After raising expectations for the Democratic Town Committee, Johnston Democrats presented a united front last Thursday when they opened their headquarters at 1500 Atwood Avenue. Party leaders attributed positive progress to the “teamwork” of incumbents and urged voters to reinstate that team in November.
“Johnston is really on the map in terms of its democratic electorate. Johnston is an important political place,” said committee Chairman Richard DelFino. “We have a real grassroots organization in place, which I think excites the base.”
Last week’s opening comes in the wake of structural changes to the committee, which reduced its number of members from 75 to 55 in January – a change that becomes effective in January of 2013.
DelFino said at the time that the motivation was to engage only the most dedicated members, who are now expected to attend meetings regularly. Those members are also limited to make endorsements from their respective districts, meaning each Council and School Committee candidate has 11 members voting on their endorsement.
“I think it’s going very, very well,” DelFino said. “I can’t tell you how pleased I am that the committee appears to be unanimous in its willingness to support the candidates, its willingness to develop strategies to be successful. It’s a very positive environment.”
Party headquarters will be open nightly, and DelFino hopes the high expectations of the Democratic Town Committee will result in members stepping to the plate and volunteering to support campaigns, from walking with candidates and making phone calls to stuffing envelopes.
“We really owe it to them to be there for them in this election,” DelFino said Thursday of the Democrat candidates.
Johnston’s Democratic Town Committee endorsed a full slate of incumbents, as well as Anthony Verardo in District 2, which will be vacated by outgoing Independent Councilman Ernest Pitochelli Sr. Pitochelli is the only elected official in the town who is not a registered Democrat.
Verardo, who has served on the town Planning Board for five years, is confident he can fill that place and work well with the existing officers, should they be re-elected.
“I would have never even given a second thought if I thought I couldn’t work with these elected officials to make this town a better place,” he said.
The endorsed Democrats for the 2012 election are: Joseph Polisena, mayor; Eileen Fuoco, Dist. 1 Council; Anthony Verardo, Dist. 2 Council; David Santilli, Dist. 3 Council; Robert Russo, Dist. 4 Council; Stephanie Manzi, Dist. 5 Council; Robert LaFazia, Dist. 1 School Committee; Joseph Rotella, Dist. 4 School Committee; John Carnevale, Dist. 13 Representative; Stephen Ucci, Dist. 43 Representative; Deborah Fellela, Dist. 43 Representative; Peter Petrarca, Dist. 44 Representative; Frank Lombardo, Dist. 25 Senator; and Stephen Archambault, Dist. 22 Senator, who represents just a small portion of Johnston and is a new addition to the local electorate.
“It’s a small district, but I will represent the whole town of Johnston in the Senate. I am committed to making changes that are beneficial to the people of this state. I’m a fighter,” said Archambault, who is a native of Smithfield and a two-term councilman from his hometown.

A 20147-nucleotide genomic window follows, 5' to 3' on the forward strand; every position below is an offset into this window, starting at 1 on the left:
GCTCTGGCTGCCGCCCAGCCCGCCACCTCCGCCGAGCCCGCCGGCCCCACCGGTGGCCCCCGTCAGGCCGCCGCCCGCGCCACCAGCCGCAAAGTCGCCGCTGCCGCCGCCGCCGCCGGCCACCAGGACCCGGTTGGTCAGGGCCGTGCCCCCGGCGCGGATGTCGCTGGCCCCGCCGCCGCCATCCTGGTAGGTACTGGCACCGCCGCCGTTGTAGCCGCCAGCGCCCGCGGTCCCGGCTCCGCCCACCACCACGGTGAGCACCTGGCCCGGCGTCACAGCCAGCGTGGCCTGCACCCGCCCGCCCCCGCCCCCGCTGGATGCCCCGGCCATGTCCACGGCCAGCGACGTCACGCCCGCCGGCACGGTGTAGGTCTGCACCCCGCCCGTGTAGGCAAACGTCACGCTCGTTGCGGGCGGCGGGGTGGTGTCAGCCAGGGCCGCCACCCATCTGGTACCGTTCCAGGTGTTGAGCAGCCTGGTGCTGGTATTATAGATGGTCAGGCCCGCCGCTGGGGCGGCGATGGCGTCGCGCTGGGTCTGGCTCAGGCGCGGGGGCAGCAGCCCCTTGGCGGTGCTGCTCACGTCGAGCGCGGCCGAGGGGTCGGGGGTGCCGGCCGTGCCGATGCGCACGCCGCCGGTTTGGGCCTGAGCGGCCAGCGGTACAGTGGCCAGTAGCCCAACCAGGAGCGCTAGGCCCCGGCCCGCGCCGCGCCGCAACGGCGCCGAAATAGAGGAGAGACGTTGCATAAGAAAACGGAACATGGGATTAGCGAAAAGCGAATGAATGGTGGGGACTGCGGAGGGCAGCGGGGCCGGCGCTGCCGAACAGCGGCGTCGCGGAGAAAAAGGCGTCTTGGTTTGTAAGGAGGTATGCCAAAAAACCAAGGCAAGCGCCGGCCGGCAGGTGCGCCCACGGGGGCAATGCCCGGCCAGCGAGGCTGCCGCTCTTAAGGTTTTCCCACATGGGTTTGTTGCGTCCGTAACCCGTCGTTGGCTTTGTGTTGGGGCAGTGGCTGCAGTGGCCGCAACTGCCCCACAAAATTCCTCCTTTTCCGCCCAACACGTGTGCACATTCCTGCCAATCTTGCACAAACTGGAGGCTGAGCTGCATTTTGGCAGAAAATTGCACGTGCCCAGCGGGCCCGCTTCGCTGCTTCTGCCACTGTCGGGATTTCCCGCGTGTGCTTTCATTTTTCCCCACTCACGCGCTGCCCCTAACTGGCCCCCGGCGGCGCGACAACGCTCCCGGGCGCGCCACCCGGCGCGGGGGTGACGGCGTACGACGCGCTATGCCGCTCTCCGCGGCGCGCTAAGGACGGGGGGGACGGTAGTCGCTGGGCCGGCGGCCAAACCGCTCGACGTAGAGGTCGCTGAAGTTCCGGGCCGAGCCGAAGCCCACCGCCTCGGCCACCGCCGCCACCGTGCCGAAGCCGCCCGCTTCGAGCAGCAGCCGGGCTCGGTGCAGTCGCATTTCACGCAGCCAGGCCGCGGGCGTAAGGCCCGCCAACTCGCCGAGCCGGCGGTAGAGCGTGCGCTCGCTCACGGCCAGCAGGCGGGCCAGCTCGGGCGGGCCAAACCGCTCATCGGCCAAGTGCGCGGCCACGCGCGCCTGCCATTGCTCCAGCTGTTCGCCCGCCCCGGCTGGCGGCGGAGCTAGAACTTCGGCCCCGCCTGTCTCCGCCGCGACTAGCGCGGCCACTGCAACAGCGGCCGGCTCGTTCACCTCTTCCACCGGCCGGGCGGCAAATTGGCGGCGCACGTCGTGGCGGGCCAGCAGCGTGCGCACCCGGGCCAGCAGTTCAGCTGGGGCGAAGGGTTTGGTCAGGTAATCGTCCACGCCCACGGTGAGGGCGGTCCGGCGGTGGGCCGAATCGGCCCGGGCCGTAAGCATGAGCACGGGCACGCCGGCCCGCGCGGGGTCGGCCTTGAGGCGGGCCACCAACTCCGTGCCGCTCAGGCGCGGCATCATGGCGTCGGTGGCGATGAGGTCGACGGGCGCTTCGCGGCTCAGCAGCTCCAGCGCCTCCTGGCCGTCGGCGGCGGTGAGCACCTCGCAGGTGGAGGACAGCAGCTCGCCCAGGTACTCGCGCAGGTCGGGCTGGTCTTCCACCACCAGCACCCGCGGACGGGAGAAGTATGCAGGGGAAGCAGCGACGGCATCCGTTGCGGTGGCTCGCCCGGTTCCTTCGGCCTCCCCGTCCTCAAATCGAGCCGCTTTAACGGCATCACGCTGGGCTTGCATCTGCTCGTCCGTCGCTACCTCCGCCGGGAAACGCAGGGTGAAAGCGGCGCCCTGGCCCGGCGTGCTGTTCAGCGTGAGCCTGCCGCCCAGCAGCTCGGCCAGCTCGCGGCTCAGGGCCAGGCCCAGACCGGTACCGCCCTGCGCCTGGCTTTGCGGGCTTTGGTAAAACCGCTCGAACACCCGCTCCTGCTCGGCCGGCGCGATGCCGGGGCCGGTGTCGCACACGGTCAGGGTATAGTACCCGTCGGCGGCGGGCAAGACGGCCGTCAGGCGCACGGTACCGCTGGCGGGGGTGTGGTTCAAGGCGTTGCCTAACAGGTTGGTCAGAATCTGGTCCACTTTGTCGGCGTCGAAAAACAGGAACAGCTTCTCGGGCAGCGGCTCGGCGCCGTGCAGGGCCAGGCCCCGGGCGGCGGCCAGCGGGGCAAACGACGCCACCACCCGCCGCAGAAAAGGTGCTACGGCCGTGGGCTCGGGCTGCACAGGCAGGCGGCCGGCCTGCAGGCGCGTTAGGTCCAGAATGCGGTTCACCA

Rep. Felella lives in Archambault’s Senate District and was the first person to sign his nomination papers, which must be submitted by tomorrow, July 13, to qualify to run for office. Archambault’s section of Johnston is located east of George Waterman Road and south of Allendale Avenue, with a southern boundary of Newman Avenue.
Santilli, Manzi, LaFazia, Rotella, Carnevale and Ucci are all unopposed victors in their respective districts.
Manzi, the council vice president, offered her support to her colleagues with challengers, saying that she plans to walk alongside them this summer and spend much time in Democratic headquarters.
“It is all about teamwork,” she said.
Also supported by local Dems are incumbent Senators Jack Reed and Sheldon Whitehouse and Congressman James Langevin, who attended last week’s opening.
“I’m always proud to remind people that I come from good Johnston stock,” he said, recalling his parents’ lineage in the town.
“I’m proud to be a part of a Congressional delegation that fights for the people of Rhode Island,” Langevin continued.
Langevin said this upcoming election will be a challenging one, because so many people are still frustrated, out of work and feeling the effects of a recession he said is a remnant of the failed policies of former President George W. Bush.
“We all know Rhode Island is having a hard time. It is on my mind every day. There are still far too many people who are out of work,” he said. “I’m not satisfied, nor should any of us be satisfied. We have work to do.”
A priority for Langevin, if he were re-elected, would be to improve access to training and education programs that would close the skills gap and ready the workforce for employment.
Mayor Joseph Polisena ticked off a list of what he considers improvements in the town, including no tax increase this year; a new soccer complex, library, municipal courthouse and sewer line down Central Avenue; consolidated services with North Providence and a fuel depot that is saving money on gas for town vehicles.
DelFino called the trends locally, a “great, positive direction this town has gone in.”
He also cited economic development as a strength attributable to Johnston Democrats. Among the businesses that have moved or expanded in Johnston are Sims Metals Recycling, CVS, Planet Fitness, Patriot Disposal, Job Lot, Card$mart and Broadrock Renewables.
“It goes on and on and on and on. We have cranes and construction going on every day,” he said.